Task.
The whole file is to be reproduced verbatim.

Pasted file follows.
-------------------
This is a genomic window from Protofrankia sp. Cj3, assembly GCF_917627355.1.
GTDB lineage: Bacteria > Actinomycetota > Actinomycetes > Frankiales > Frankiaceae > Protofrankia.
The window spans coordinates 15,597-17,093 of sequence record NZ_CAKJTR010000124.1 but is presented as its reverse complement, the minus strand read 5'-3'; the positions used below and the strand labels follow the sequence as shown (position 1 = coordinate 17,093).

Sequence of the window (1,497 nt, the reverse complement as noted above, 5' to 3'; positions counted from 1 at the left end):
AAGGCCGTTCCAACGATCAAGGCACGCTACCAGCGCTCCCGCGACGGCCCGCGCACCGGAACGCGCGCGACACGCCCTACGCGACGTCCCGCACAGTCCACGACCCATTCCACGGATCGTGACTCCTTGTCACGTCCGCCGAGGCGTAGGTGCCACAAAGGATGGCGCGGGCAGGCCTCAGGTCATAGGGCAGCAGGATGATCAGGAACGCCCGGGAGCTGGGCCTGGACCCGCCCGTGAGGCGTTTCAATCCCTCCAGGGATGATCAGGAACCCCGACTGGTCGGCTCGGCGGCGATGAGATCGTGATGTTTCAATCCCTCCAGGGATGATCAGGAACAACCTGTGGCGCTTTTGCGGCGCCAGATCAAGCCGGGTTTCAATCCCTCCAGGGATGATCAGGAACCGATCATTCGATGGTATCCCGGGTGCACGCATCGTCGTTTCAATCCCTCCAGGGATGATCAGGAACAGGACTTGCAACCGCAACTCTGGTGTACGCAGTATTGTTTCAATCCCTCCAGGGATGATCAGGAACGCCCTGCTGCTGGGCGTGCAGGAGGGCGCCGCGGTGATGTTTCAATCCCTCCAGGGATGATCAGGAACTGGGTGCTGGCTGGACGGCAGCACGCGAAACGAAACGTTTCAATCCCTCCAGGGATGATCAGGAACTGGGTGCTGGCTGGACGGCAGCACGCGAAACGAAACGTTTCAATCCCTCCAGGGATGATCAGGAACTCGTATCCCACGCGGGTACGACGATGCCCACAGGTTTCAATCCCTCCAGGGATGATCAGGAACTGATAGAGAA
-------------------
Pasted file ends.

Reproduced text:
This is a genomic window from Protofrankia sp. Cj3, assembly GCF_917627355.1.
GTDB lineage: Bacteria > Actinomycetota > Actinomycetes > Frankiales > Frankiaceae > Protofrankia.
The window spans coordinates 15,597-17,093 of sequence record NZ_CAKJTR010000124.1 but is presented as its reverse complement, the minus strand read 5'-3'; the positions used below and the strand labels follow the sequence as shown (position 1 = coordinate 17,093).

Sequence of the window (1,497 nt, the reverse complement as noted above, 5' to 3'; positions counted from 1 at the left end):
AAGGCCGTTCCAACGATCAAGGCACGCTACCAGCGCTCCCGCGACGGCCCGCGCACCGGAACGCGCGCGACACGCCCTACGCGACGTCCCGCACAGTCCACGACCCATTCCACGGATCGTGACTCCTTGTCACGTCCGCCGAGGCGTAGGTGCCACAAAGGATGGCGCGGGCAGGCCTCAGGTCATAGGGCAGCAGGATGATCAGGAACGCCCGGGAGCTGGGCCTGGACCCGCCCGTGAGGCGTTTCAATCCCTCCAGGGATGATCAGGAACCCCGACTGGTCGGCTCGGCGGCGATGAGATCGTGATGTTTCAATCCCTCCAGGGATGATCAGGAACAACCTGTGGCGCTTTTGCGGCGCCAGATCAAGCCGGGTTTCAATCCCTCCAGGGATGATCAGGAACCGATCATTCGATGGTATCCCGGGTGCACGCATCGTCGTTTCAATCCCTCCAGGGATGATCAGGAACAGGACTTGCAACCGCAACTCTGGTGTACGCAGTATTGTTTCAATCCCTCCAGGGATGATCAGGAACGCCCTGCTGCTGGGCGTGCAGGAGGGCGCCGCGGTGATGTTTCAATCCCTCCAGGGATGATCAGGAACTGGGTGCTGGCTGGACGGCAGCACGCGAAACGAAACGTTTCAATCCCTCCAGGGATGATCAGGAACTGGGTGCTGGCTGGACGGCAGCACGCGAAACGAAACGTTTCAATCCCTCCAGGGATGATCAGGAACTCGTATCCCACGCGGGTACGACGATGCCCACAGGTTTCAATCCCTCCAGGGATGATCAGGAACTGATAGAGAA